“Today, I can announce that, based on information currently available, the U.S. government assesses that members of Russia’s forces have committed war crimes in Ukraine,” Secretary of State Antony Blinken said in a statement.
The formal declaration is based on a U.S. “assessment is based on a careful review of available information from public and intelligence sources,” he said.
Blinken did not provide specific evidence for the claim. Russia has not issued a public response, but previously, Moscow has denied claims that its forces committed war crimes.
“As with any alleged crime, a court of law with jurisdiction over the crime is ultimately responsible for determining criminal guilt in specific cases,” Blinken also said Wednesday. “The U.S. government will continue to track reports of war crimes and will share information we gather with allies, partners, and international institutions and organizations, as appropriate. We are committed to pursuing accountability using every tool available, including criminal prosecutions.”
Russian officials are likely to bristle at the latest accusation. Earlier this week, Russia’s Ministry of Foreign Affairs warned that a claim made by President Joe Biden that criticized Russian President Vladimir Putin is straining U.S.–Russia relations to the verge of collapse.
Russia’s Foreign Ministry told Ambassador John Sullivan that “such statements from the American president, unworthy of a statesman of such high rank, put Russian–American relations on the verge of breaking,” according to a translated statement posted online.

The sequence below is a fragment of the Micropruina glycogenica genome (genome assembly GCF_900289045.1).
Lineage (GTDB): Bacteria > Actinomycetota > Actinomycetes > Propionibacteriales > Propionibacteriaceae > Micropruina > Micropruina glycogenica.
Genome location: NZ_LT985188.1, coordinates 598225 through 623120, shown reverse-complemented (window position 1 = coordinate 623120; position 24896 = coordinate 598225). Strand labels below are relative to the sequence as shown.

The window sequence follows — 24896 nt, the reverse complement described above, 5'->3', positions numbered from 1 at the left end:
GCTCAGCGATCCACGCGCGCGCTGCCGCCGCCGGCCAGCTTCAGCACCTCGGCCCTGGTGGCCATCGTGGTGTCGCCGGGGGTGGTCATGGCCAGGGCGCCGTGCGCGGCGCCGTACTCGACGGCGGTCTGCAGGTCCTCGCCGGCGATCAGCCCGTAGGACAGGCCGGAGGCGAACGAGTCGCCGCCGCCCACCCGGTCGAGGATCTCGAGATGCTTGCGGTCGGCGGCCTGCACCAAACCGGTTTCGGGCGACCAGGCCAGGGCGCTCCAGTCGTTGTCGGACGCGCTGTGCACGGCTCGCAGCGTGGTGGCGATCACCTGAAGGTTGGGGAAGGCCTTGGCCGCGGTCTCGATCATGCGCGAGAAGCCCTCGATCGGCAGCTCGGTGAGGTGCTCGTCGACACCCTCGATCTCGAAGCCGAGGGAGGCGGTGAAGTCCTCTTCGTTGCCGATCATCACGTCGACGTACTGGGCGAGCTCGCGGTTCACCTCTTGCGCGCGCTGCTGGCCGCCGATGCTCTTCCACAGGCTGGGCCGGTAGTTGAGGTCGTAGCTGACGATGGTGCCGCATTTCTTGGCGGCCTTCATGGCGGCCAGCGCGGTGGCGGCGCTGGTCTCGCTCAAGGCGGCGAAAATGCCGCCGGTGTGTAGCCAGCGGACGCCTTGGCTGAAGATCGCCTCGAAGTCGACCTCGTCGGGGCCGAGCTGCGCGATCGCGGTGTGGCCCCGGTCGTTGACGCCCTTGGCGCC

With the State Department’s latest designation that Russia has allegedly committed war crimes, the consequences are not yet clear.
The United States and Europe have already levied heavy sanctions against Russia’s economy, and the Biden administration is considering more when the president meets with NATO’s leadership in Brussels this week, officials have said. International corporations have said they will no longer do business in Russia due to the conflict.
The International Criminal Court in the Netherlands said it’s gathering evidence about any potential war crimes in Ukraine, but Russia—like the United States—doesn’t recognize the court’s jurisdiction. The U.N. Office on Genocide Prevention and the Responsibility to Protect separates war crimes from genocide and crimes against humanity.
“The law is clear on this, it is a crime to intentionally target civilians, it is a crime to intentionally target civilian objects,” Karim Khan, the International Criminal Court’s chief prosecutor, told CNN earlier this month. But Khan noted that an investigation must be carried out.
Meanwhile, as of Wednesday, Russia’s invasion force has stalled in some areas and Ukrainian resistance has thwarted its hopes for a swift victory, but Russian artillery and airstrikes maintained their bombardments on several cities, while civilians who have been unable or unwilling to flee sheltered underground.
Putin also announced that Russia would switch certain gas sales to roubles, sending European futures soaring on concerns the switch would exacerbate the region’s energy crunch and jam up deals that run to hundreds of millions of dollars every day.
“Russia will continue, of course, to supply natural gas in accordance with volumes and prices … fixed in previously concluded contracts,” Putin said Wednesday.
Reuters contributed to this report.